I started the CNS blog to share my experiences of the mental health system in the UK, so it’s always going to be a little political. Sometimes those politics have to get specific.
There’s been a lot of talk from our returning government about their policies being great for the economy and for businesses. I have a few thoughts of my own to offer.
What’s really great for businesses is a workforce who, as children, had access to libraries, play groups, youth groups and a free and equal education system that values emotional literacy and life skills just as much as academic ability. Schools that build self-esteem and encourage creativity and innovation. Teachers that are able to celebrate and nurture the unique talents of each individual student, rather than being forced to reduce the vibrancy of youth to an assessment grade. Parents who are adequately supported and have time to engage with their children, instead of trying to work three jobs or living with the fear of homelessness, ever-increasing heating bills and the constant worry of how they’re going to put food on the table tomorrow.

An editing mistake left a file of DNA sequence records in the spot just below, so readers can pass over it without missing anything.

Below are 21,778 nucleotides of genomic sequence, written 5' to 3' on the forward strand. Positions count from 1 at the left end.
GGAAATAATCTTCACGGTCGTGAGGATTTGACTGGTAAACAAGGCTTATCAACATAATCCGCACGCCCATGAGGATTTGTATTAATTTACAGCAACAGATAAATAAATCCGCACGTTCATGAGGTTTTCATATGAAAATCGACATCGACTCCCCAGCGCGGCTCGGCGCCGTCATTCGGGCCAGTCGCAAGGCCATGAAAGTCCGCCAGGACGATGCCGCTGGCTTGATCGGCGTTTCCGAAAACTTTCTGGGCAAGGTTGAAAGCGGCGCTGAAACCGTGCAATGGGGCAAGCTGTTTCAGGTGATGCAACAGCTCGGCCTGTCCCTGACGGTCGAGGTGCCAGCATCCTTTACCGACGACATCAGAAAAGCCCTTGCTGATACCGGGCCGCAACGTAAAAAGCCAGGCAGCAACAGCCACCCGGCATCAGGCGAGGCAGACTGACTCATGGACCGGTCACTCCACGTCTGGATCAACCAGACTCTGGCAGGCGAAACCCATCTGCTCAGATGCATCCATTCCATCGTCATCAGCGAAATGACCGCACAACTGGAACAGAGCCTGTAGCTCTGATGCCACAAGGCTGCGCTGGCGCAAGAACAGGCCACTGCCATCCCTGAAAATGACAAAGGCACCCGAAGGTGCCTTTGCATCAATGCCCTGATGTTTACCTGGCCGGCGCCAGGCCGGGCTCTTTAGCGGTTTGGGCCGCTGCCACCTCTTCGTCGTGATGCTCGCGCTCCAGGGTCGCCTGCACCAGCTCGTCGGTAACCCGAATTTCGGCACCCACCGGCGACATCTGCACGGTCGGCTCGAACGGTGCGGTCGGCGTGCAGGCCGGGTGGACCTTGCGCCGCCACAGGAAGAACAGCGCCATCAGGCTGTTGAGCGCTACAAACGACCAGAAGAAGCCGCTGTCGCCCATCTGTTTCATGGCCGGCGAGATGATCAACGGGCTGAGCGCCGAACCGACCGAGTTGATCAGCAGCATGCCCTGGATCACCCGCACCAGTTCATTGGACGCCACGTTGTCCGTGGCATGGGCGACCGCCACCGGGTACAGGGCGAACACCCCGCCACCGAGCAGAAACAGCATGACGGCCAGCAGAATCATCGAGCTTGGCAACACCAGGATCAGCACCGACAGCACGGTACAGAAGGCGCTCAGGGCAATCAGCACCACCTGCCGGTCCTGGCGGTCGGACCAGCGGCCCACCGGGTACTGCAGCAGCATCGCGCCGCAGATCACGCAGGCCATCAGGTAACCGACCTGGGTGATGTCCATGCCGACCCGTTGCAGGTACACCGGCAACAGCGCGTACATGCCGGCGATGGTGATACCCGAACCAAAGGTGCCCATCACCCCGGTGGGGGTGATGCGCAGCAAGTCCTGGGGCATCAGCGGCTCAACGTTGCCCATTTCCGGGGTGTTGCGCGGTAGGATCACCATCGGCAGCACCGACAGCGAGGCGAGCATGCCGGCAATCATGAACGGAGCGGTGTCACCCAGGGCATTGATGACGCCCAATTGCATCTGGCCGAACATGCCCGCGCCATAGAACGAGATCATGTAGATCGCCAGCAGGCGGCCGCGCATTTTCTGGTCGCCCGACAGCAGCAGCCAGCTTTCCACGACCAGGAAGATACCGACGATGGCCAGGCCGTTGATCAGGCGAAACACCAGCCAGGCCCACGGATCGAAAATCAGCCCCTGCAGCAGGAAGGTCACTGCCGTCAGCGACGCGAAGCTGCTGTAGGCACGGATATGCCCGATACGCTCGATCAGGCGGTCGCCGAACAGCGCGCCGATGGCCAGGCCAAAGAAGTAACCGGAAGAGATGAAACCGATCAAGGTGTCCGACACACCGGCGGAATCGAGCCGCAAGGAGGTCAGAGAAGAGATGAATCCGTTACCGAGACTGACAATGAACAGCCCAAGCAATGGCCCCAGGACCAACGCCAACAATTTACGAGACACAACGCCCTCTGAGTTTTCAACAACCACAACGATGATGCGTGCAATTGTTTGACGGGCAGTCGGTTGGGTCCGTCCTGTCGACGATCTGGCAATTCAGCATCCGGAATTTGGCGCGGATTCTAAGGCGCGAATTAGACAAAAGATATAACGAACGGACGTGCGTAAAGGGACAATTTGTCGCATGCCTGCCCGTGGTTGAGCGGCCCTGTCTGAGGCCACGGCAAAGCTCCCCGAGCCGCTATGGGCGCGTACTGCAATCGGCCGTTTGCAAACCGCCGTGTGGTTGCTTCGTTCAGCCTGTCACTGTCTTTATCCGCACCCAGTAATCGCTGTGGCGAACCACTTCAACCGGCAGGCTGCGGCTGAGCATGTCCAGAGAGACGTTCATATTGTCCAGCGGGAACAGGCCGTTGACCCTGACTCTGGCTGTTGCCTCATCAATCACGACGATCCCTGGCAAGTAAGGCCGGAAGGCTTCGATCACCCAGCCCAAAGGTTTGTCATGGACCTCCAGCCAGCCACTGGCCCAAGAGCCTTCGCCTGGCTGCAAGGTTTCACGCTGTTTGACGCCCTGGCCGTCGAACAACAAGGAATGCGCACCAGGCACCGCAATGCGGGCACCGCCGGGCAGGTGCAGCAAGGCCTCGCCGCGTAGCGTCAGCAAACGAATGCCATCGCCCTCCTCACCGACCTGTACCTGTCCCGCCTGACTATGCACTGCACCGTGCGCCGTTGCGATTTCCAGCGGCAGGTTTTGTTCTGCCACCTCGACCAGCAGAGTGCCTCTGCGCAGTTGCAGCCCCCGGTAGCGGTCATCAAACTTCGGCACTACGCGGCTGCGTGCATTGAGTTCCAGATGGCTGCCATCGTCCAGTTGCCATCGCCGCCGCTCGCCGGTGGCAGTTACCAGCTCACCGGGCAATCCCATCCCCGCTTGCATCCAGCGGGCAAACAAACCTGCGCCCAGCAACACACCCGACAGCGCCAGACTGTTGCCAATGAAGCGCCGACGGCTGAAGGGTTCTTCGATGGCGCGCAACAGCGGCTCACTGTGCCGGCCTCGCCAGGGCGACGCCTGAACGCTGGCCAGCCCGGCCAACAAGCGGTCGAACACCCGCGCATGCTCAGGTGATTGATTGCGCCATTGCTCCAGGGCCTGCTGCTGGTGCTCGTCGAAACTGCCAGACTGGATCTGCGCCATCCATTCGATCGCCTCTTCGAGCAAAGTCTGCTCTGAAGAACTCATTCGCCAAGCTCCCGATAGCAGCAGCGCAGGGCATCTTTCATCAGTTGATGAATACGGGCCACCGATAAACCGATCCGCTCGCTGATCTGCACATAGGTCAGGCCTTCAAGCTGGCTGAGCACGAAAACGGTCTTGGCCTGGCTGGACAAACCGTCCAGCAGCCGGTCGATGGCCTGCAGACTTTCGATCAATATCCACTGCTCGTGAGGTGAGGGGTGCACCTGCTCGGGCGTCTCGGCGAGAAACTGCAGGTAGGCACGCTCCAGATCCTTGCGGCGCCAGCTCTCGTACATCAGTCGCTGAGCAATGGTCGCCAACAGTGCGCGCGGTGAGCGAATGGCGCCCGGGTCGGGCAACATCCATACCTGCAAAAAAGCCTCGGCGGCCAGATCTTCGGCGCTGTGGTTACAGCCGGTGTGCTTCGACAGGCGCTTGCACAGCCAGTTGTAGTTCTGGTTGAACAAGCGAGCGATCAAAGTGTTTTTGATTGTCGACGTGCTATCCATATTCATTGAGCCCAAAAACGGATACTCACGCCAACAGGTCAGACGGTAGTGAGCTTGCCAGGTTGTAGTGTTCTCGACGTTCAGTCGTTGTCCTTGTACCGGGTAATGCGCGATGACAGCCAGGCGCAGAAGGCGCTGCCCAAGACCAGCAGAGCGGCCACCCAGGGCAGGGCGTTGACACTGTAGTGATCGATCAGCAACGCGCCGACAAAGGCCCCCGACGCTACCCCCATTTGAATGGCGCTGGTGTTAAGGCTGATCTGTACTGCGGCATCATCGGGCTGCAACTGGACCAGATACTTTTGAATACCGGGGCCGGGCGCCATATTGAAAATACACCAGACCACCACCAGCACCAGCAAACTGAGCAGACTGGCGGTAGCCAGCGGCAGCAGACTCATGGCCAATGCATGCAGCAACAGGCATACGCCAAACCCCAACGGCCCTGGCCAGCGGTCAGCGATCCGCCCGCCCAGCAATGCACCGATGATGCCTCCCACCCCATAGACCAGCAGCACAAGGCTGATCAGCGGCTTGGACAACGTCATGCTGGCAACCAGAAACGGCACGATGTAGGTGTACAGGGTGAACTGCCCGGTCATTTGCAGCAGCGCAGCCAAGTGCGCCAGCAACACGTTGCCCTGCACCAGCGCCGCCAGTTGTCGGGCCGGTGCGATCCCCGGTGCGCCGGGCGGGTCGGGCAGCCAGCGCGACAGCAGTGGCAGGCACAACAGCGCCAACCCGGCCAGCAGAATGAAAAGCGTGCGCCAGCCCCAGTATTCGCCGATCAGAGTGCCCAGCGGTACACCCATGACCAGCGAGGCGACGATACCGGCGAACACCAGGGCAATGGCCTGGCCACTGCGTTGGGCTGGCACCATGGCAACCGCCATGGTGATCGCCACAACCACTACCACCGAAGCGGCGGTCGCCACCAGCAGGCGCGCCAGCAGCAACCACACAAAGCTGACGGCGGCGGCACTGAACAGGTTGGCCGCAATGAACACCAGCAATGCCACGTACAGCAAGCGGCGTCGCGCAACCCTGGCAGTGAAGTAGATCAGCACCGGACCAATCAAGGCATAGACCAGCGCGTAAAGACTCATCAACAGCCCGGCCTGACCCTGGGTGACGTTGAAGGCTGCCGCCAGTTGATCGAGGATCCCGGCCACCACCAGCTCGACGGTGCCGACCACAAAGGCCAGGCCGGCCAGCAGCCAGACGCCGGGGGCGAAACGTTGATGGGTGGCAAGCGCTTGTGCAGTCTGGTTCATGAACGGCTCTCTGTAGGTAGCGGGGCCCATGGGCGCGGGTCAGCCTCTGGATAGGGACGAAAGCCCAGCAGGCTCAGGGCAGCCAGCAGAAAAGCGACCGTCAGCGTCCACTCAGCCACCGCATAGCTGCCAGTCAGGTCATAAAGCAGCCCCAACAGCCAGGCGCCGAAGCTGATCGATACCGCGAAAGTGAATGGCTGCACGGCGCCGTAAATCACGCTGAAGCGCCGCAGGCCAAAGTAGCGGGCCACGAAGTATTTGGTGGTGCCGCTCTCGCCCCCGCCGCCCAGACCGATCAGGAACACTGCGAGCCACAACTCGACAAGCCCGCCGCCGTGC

To perform at their best, a workforce needs to know that should they fall ill, they will have access to a free health service, the quality of which doesn’t rely on their post code. That they won’t have to spend months or years in physical or emotional distress before they get the help they so desperately need. That there’s a system of support for them when their family does face illness or hardship.
As @peteprodge tweeted;
What an absolutely astonishing result, a huge chunk of the British electorate have basically gambled on not becoming disabled.
— Pete Prodge (@peteprodge) May 8, 2015
My MH issues can be incredibly disabling and today my hope for a future where I can access the services I need to stay well and live with any quality of life drifted even further away from my grasp.
I have always believed that the character of any society can be judged on its treatment of the most vulnerable. This morning I woke up to the realisation that not only do I live in a society that has been found severely lacking in understanding and compassion, but one that is proud to have been so.
Thanks to @UndercoverMutha for inspiring the title.
— Sophia Cannon (@UndercoverMutha) May 8, 2015